In October of this year, 22 scientists from ten countries met at the International Agency for Research on Cancer (IARC), the cancer divison of the World Health Organization, in Lyon, France. Their mission was to decide once and for all if the consumption of red and processed meat increases people's risk of getting cancer.
The report is in: processed meat is carcinogenic to humans based on "sufficient evidence" that the consumption of processed meat causes bowel cancer. And red meat "probably" has a carcinogenic to humans based on "limited evidence that the consumption of red meat causes cancer in humans and strong mechanistic evidence supporting a carcinogenic effect." The report adds, "This association was observed mainly for colorectal [bowel] cancer, but associations were also seen for pancreatic cancer and prostate cancer."
The foods have been added to a list of carcinogens that include alcohol, cigarettes, asbestos, and arsenic. Their data states that 50 grams of processed meat (approximately three slices of cooked bacon) per day will increase your risk of bowel cancer by 18 percent. And according to Huffington Post, most Americans consume about 18 pounds of bacon every year.
The epidemiologist for the IARC, Dr. Kurt Straif, said in a statement, “For an individual, the risk of developing colorectal cancer because of their consumption of processed meat remains small, but this risk increases with the amount of meat consumed.”
Beef, lamb, and pork are examples of red meat included in a carcinogen list that includes glyphosate—an active ingredient in many weedkillers.
Predictably, WHO is receiving strong backlash from meat industry groups who are claiming that meat is part of a healthy, balanced diet, and that the cancer risk assessments did not include lifestyle and environmental factors.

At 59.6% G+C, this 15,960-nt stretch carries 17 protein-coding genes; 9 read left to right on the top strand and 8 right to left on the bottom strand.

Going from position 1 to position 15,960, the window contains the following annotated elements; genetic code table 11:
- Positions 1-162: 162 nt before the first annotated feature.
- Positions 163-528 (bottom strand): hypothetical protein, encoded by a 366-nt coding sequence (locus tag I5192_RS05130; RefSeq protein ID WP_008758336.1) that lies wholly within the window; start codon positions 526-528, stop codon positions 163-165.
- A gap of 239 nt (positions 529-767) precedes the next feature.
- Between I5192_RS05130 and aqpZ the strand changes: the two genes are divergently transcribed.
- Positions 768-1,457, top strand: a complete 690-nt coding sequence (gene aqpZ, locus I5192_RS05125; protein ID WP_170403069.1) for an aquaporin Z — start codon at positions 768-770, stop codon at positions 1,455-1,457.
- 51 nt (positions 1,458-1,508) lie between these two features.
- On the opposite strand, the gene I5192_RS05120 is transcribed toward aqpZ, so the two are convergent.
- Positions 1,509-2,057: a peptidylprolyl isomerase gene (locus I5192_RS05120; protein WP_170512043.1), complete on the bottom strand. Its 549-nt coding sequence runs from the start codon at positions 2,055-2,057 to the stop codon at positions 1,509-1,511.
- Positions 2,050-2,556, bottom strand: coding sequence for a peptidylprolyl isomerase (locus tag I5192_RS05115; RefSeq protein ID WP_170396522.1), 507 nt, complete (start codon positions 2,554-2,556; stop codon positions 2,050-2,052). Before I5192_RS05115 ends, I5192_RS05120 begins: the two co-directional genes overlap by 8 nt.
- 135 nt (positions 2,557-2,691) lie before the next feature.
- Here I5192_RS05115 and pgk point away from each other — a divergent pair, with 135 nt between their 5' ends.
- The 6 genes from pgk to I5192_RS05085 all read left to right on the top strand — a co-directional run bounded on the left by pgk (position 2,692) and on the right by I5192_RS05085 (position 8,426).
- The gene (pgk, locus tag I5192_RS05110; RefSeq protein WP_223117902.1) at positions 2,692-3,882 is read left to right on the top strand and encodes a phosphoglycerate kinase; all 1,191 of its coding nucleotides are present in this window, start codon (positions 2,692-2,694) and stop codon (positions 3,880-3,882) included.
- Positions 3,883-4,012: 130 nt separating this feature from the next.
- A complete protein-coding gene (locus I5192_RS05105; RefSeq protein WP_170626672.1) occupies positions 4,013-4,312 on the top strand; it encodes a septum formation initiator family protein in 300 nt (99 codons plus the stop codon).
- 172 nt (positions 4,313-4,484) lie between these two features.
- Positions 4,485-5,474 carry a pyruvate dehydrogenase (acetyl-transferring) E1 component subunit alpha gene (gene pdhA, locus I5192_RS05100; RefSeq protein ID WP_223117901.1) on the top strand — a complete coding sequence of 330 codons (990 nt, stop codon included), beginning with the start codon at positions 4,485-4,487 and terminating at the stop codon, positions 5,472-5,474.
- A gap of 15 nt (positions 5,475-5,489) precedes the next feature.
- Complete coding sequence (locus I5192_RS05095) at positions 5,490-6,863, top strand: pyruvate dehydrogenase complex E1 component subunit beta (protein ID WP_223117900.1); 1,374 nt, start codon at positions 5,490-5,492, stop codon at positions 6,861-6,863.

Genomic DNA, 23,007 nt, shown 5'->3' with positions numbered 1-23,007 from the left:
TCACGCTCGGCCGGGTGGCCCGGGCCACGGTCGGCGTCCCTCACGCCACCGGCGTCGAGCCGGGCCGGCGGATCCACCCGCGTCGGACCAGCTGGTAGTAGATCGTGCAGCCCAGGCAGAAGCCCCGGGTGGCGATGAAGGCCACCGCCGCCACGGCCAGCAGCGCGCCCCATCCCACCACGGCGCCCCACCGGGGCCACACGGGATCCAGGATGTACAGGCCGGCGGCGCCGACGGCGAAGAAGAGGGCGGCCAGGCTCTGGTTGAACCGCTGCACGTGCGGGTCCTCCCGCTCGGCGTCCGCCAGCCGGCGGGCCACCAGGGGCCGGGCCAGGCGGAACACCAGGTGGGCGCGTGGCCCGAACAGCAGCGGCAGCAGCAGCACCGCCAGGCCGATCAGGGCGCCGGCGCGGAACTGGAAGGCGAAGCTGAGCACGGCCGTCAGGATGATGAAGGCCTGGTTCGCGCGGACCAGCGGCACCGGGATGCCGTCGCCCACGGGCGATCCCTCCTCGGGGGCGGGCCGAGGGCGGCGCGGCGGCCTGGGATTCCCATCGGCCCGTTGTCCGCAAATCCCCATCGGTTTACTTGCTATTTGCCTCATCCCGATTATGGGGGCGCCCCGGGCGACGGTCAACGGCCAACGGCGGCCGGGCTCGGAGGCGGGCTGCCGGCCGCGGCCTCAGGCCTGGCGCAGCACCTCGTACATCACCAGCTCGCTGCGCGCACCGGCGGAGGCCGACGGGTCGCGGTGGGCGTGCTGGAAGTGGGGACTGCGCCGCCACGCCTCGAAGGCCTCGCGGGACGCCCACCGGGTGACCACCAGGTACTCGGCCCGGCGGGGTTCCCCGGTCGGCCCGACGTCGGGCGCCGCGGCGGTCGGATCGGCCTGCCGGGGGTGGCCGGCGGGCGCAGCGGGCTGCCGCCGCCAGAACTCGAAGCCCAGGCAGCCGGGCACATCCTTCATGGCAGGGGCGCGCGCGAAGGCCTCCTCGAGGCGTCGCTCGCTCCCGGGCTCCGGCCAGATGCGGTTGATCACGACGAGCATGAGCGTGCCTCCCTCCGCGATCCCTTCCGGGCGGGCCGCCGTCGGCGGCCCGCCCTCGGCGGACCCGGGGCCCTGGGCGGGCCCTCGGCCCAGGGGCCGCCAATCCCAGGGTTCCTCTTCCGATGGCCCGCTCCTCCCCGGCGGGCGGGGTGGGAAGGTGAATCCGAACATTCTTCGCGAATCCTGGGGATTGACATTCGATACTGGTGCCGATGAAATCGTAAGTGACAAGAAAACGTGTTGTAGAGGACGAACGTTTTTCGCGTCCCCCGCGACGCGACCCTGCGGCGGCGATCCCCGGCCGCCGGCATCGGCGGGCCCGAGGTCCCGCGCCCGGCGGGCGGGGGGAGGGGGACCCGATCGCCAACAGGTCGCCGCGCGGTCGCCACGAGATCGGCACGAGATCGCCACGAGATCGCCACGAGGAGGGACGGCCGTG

But IARC notes in its report that lifesyle and environmental risks were in fact studied:
“In making this evaluation, the Working Group took into consideration all the relevant data, including the substantial epidemiological data showing a positive association between consumption of red meat and colorectal cancer and the strong mechanistic evidence. Consumption of red meat was also positively associated with pancreatic and prostate cancer," the report reads.
According to the Chicago Tribune, the U.S. beef industry—which pulls in $95 billion a year—has been mounting a response for months. Now that the verdict is out, some scientists, including some that are unaffiliated with the meat industre, are questioning whether the evidence is enough to draw such definitive claims.
WHO's claims are controversial, since red and processed meat—staples of the American palate—have been the subject of study for decades, with their possible link to bowel cancer a longtime fear.
It is a widely known that red meats are filled with unhealthy cholesterols and fats that cause heart disease and diabetes. But apparently those risks are ones the industry can live with. But WHO's declarations link the meat industry with America's biggest boogyman: 93,090 people will die this year alone of colon cancer, 39,610 will die of rectum canccer, and 48,960 will die of pancreatic cancer, according to the American Cancer Society. And that's just in the United States.
"We simply don’t think the evidence support any causal link between any red meat and and any type of cancer," said Shalene McNeill, executive director of human nutrition at the National Cattlemen's Beef Association, to the Huffington Post.
However, WHO's findings are supported by a 2013 study from researchers at the University of Zurich, published in BMC Medicine, that links both processed and red meats to increased risk of dying from heart disease and cancer. Also, a British study from 2012 published in the British Journal of Cancer found that consuming meats like bacon and sausage increases your chances of pancreatic cancer—which has historically poor survival rates—by 19 percent.
With international findings supporting WHO’s data, it seems the only people claiming red and processed meats are healthy are the industries producing them.